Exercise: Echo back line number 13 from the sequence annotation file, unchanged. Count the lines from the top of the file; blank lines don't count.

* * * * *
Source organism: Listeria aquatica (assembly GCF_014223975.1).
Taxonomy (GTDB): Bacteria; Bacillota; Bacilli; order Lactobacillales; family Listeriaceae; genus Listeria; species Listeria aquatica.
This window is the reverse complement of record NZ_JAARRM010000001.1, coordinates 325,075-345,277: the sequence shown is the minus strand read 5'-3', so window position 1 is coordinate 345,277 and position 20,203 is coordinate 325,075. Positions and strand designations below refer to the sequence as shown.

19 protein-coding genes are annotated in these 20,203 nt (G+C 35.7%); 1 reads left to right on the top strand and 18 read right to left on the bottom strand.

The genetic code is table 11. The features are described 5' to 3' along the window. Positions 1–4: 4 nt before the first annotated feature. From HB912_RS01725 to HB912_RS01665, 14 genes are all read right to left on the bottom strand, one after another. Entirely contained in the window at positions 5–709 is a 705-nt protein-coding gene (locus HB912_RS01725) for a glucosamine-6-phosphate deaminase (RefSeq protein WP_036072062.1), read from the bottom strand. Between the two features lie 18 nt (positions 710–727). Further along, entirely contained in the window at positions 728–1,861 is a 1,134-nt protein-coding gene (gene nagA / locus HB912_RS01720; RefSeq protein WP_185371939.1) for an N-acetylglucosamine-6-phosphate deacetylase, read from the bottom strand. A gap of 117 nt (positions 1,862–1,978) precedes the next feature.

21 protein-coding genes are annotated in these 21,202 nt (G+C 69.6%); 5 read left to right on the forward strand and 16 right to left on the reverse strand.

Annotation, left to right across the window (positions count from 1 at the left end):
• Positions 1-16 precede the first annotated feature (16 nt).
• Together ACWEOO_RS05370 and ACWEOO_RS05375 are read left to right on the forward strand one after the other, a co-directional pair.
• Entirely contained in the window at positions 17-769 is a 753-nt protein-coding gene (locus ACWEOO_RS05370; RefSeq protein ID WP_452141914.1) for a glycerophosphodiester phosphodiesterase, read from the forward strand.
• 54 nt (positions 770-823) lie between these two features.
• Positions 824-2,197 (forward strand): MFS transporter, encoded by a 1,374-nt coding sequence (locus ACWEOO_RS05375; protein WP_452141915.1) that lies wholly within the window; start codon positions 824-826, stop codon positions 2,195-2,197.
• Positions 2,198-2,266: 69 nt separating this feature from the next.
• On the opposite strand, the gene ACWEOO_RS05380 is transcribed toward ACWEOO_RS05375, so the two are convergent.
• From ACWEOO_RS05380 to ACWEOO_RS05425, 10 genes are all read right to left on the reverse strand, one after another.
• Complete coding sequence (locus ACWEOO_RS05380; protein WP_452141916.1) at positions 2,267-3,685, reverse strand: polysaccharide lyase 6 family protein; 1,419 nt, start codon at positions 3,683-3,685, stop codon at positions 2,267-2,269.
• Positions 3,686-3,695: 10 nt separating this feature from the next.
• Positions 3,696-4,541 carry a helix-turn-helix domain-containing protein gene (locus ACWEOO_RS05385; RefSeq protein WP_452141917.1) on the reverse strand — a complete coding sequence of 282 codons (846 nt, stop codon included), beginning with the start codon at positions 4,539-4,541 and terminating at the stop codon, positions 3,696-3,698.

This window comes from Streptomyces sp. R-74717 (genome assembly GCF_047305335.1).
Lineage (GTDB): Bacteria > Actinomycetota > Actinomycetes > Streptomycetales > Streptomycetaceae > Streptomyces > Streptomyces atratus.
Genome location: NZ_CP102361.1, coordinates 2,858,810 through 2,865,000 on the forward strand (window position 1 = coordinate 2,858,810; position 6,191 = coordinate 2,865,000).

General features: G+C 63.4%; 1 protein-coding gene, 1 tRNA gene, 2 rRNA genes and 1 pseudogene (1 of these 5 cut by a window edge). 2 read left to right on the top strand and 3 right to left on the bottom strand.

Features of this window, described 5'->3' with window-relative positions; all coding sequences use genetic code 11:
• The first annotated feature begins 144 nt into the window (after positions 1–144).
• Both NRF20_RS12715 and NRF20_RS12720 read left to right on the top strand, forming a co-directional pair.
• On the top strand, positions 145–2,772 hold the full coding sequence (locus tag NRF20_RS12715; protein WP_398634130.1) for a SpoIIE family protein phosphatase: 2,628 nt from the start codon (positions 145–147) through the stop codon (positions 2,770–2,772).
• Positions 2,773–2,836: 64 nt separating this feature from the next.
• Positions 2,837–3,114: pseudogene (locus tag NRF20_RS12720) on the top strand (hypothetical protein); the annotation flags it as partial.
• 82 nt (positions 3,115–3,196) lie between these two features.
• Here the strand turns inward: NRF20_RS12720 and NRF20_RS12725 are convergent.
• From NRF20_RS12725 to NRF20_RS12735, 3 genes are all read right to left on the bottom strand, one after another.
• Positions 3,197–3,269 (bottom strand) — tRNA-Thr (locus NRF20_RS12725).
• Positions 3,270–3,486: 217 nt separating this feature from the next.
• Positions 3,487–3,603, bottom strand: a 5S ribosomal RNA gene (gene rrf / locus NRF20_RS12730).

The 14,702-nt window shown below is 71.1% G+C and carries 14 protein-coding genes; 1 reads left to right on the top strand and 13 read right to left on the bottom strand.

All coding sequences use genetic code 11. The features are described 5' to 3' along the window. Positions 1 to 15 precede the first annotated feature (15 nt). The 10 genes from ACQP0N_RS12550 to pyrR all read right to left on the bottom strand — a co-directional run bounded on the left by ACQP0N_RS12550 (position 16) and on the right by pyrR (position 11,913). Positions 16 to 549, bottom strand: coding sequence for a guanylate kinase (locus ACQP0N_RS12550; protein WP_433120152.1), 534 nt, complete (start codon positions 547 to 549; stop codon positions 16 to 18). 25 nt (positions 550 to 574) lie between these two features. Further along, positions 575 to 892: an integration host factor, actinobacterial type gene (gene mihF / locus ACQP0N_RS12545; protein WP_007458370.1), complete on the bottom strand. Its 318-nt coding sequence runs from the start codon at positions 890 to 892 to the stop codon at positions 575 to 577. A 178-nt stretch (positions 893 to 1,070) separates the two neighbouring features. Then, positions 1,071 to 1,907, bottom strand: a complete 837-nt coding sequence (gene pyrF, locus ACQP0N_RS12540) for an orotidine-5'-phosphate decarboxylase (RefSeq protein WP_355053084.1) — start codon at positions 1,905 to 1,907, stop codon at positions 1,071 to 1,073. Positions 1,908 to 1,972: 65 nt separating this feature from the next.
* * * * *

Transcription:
• Positions 2,198-2,266: 69 nt separating this feature from the next.